The southernmost place of worship in the whole world, of any religion, is a Catholic church.
Eight hundred miles away from the South Pole, in Argentina’s Antarctica, enduring winters of temperatures that go under 100 degrees below absolute zero Fahrenheit, the Belgrano II Base is home to about a thousand people.
Those almost 1,000 souls, whole live there all-year-round, have spiritual needs, too.
Finding suitable spaces for construction in Antarctica, considering that 98 percent of its surface consists basically of ice, is extremely difficult. So much so, that the first Belgrano Base (Belgrano I, that is), built in the 1950s, was abandoned due to instabilities in the terrain that compromised the safety of its inhabitants.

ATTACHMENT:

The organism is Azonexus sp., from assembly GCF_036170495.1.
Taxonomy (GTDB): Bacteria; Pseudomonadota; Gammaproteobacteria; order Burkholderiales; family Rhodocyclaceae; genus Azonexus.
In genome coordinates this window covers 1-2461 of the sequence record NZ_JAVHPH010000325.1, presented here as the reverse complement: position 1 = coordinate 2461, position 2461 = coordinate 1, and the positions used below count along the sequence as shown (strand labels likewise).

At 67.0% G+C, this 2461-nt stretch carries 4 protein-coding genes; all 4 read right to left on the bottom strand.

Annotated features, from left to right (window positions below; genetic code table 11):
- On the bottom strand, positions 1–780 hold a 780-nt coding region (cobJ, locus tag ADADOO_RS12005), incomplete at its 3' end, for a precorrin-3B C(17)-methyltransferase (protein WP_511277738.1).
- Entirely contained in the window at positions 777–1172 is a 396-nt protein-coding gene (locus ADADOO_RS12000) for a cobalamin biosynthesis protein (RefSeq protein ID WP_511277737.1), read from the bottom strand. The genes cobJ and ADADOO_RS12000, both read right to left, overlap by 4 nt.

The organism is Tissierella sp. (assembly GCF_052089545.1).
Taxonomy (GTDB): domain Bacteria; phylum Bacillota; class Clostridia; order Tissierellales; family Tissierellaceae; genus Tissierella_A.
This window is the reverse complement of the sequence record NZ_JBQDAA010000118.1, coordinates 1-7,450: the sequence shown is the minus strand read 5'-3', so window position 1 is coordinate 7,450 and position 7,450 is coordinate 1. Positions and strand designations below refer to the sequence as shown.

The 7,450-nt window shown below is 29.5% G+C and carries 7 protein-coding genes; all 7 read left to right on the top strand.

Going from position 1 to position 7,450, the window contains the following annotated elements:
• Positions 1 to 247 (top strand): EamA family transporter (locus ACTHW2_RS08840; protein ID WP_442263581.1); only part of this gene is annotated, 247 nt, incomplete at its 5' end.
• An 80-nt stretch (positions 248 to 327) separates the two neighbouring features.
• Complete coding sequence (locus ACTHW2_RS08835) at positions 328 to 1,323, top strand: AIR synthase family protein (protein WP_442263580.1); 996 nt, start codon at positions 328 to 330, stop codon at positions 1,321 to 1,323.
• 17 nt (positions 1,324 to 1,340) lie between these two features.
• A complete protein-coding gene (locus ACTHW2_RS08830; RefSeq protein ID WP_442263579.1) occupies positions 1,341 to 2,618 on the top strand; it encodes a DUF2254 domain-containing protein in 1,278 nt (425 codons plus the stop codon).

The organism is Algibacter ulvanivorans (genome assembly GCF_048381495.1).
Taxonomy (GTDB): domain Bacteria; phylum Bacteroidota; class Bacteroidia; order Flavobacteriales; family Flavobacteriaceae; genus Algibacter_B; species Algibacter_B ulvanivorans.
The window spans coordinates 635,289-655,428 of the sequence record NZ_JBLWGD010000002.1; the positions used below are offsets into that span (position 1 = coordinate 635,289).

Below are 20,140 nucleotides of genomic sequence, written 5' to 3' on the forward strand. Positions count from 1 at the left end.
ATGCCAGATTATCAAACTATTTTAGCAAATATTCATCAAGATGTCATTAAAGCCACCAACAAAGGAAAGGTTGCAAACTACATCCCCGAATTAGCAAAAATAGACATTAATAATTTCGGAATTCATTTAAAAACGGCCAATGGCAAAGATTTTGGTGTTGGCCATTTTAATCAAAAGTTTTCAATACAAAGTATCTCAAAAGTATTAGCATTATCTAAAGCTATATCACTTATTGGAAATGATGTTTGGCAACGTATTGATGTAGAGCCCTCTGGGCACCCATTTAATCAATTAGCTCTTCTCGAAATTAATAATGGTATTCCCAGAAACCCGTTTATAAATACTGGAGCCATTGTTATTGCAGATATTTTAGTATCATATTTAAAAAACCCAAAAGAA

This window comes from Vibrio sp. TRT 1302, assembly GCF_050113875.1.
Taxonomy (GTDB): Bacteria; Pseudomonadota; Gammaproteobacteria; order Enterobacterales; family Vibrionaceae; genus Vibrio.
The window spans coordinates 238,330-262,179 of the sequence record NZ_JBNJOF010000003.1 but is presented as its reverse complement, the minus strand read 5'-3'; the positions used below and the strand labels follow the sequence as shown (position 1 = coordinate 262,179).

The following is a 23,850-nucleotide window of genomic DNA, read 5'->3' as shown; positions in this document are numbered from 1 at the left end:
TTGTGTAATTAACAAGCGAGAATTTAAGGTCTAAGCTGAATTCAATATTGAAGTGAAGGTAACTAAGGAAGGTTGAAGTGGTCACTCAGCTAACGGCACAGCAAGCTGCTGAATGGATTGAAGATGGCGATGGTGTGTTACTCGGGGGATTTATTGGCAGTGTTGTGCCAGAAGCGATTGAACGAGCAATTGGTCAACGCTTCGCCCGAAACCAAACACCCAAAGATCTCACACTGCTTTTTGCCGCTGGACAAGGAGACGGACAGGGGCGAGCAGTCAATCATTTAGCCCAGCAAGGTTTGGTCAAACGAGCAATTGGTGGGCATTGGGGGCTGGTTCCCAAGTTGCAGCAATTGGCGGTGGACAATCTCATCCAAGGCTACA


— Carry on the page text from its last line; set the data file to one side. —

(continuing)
Years later, in 1979, the Argentinian government discovered almost one hectare of ice-free land on which the Belgrano II Base was built. And in the vicinity a system of tunnels and corridors was built, under ice. This system is mainly used by the scientists stationed at the base, but is also the place where one finds the southernmost place of worship in the whole world.